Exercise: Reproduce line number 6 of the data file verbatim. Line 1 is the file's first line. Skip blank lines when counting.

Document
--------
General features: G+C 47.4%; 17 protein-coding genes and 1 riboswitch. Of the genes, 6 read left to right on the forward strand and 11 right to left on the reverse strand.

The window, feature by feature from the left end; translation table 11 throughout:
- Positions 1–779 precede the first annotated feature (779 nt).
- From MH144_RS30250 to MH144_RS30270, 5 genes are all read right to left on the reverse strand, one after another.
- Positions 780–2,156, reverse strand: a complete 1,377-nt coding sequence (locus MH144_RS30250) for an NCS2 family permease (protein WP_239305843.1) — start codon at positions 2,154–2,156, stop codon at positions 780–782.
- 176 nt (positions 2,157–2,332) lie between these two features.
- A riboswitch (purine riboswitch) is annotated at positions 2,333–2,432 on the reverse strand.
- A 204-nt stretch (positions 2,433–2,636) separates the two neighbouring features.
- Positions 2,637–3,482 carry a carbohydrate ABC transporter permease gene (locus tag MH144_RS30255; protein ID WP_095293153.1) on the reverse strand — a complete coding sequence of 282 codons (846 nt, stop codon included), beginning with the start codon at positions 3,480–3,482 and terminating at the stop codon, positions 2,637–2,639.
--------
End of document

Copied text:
- 176 nt (positions 2,157–2,332) lie between these two features.